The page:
Do the Unexpected

by
posted on June 22, 2012
wilson2015_fs.jpg (41)

Just about all of us in the defensive training business spend a lot of time encouraging our students and readers to have a defensive plan. That is just because it is so darned important. Expecting trouble and having a plan to deal with it allows you to get creative about meeting the defensive challenge, and one of the most important advantages that you have is the ability to do the unexpected.

All sorts of things can come up in your head, especially for those of us with a somewhat devious mind. Obviously, if the bad guy gets close enough, throwing a cup of hot coffee in his face will give you time to deal with him. If the bad guy is stupid enough to go after a woman in her own kitchen, there are all sorts of really bad things that can happen to him if the woman will just keep her cool and use her head.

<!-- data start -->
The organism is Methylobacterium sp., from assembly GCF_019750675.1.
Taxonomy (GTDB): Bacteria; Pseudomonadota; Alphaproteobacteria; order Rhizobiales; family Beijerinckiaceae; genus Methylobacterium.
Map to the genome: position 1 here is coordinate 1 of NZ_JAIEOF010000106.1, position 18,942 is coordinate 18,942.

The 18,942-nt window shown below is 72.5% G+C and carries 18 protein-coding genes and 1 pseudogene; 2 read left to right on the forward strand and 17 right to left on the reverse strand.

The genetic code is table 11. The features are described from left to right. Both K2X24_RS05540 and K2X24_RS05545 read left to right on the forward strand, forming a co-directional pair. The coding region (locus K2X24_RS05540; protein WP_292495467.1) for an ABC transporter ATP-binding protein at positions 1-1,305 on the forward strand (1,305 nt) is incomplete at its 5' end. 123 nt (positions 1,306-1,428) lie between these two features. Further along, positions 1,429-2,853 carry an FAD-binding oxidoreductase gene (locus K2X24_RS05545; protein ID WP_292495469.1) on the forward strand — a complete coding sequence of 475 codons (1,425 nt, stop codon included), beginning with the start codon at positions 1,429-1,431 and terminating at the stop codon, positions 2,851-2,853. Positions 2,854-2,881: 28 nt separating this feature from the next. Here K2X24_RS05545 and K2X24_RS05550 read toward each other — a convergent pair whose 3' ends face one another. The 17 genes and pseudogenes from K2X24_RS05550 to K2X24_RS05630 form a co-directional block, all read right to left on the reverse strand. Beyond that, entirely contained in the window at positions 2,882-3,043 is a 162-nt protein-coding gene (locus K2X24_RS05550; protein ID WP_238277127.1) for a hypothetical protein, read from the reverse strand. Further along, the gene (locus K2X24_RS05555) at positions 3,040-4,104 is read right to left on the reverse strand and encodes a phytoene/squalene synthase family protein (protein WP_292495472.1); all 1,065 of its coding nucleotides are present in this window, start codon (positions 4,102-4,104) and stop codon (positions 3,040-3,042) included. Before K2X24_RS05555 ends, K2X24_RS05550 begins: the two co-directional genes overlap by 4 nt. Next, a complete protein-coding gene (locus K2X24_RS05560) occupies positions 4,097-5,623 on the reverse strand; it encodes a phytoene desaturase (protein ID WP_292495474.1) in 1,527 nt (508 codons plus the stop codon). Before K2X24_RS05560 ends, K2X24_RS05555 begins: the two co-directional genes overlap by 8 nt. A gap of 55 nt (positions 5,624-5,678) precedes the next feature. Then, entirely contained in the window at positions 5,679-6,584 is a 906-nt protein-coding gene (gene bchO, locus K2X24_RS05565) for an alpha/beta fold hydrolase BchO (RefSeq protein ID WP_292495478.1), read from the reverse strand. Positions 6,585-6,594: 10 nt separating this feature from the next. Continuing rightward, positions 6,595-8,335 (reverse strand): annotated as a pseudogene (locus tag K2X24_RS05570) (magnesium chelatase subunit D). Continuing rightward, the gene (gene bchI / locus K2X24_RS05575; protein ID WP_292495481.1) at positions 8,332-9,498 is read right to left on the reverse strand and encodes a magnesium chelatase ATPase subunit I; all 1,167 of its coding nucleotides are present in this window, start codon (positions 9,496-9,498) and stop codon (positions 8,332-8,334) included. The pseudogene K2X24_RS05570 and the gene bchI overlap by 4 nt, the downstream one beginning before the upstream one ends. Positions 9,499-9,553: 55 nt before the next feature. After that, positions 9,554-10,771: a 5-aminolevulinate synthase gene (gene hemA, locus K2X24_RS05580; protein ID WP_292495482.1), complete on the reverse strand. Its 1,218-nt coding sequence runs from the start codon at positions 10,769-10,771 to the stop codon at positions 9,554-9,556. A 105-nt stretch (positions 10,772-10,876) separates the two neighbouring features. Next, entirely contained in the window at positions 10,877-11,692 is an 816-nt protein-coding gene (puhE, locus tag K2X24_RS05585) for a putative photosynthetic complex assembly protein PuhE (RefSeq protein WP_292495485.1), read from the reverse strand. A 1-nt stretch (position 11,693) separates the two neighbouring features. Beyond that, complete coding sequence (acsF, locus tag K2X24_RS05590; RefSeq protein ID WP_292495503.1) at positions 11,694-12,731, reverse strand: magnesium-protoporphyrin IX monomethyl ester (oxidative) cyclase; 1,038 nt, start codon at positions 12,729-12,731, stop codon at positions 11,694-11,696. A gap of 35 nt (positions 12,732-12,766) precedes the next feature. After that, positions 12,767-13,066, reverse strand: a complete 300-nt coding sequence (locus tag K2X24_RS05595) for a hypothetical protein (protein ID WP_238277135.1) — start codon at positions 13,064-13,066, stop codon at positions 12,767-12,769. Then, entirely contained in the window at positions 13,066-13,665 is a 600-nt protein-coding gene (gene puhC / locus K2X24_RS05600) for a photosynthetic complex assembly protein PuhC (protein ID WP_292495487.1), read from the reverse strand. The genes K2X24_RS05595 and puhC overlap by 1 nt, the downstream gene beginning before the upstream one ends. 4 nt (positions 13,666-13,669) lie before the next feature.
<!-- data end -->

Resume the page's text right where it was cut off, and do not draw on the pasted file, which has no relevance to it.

One of the funniest examples occurred when a friend of mine was being followed by three street punks. As they closed in, my friend just stepped into a public ladies' bathroom. As the bad guys stood around, outside, wondering what kind of weirdo they had been following, my friend called the police on his cell phone. The ladies in the restroom got a big kick out of it, too, while they watched the police haul the crooks away.

I recall the evening when I had to arrest the huge construction worker all by my little old self. He was standing there, grinning at me, and I knew I was toast if he ever got his hands on me. So I just pitched him the handcuffs and told him to put them on. He continued to stand there. He continued to grin. My advanced police training told me that he was not taking me seriously.

So I just planted a 230-grain hardball right between his two feet. He quit grinning and actually did a pretty darned good job of getting the handcuffs on. There are probably some good reasons why you wouldn't want to apply this solution, nowadays, but my point is that doing the unexpected may be just the thing to tip a defensive problem in your favor.

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